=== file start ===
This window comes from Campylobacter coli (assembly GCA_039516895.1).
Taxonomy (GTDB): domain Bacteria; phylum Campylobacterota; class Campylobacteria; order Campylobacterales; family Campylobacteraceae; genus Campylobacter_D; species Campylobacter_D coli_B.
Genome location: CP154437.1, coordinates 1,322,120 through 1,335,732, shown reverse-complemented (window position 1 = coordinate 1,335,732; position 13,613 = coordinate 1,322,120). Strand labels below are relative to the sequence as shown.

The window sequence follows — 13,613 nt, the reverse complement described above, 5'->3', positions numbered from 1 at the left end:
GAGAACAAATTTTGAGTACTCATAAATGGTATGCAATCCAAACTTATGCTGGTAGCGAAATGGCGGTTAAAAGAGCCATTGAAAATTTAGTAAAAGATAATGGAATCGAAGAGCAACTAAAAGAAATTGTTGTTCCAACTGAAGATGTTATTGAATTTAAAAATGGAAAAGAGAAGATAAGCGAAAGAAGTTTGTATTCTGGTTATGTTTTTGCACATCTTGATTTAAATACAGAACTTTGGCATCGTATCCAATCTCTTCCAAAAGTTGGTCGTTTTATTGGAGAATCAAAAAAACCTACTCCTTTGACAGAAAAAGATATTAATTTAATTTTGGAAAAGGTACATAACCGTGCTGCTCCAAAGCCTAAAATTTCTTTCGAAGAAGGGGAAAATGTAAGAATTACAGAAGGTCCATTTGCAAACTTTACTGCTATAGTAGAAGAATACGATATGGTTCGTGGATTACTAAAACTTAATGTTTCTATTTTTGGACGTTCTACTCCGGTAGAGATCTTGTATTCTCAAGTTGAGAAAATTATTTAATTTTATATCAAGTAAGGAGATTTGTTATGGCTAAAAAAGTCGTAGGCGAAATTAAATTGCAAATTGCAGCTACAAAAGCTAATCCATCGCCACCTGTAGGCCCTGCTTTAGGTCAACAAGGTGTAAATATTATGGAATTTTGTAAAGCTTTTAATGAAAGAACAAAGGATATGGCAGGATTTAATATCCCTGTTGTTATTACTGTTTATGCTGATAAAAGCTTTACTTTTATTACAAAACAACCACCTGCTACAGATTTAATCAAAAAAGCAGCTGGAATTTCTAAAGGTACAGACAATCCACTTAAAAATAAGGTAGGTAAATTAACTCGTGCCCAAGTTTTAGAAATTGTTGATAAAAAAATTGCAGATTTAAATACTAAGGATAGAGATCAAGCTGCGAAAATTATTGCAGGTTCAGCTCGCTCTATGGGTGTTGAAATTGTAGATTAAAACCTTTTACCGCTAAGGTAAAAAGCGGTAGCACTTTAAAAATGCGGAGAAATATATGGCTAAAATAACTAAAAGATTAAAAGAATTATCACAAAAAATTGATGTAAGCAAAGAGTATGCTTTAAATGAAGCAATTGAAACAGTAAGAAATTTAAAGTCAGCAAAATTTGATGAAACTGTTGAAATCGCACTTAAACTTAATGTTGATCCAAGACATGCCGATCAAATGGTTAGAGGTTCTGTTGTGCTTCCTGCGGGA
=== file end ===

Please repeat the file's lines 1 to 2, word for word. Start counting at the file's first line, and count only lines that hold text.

This window comes from Campylobacter coli (assembly GCA_039516895.1).
Taxonomy (GTDB): domain Bacteria; phylum Campylobacterota; class Campylobacteria; order Campylobacterales; family Campylobacteraceae; genus Campylobacter_D; species Campylobacter_D coli_B.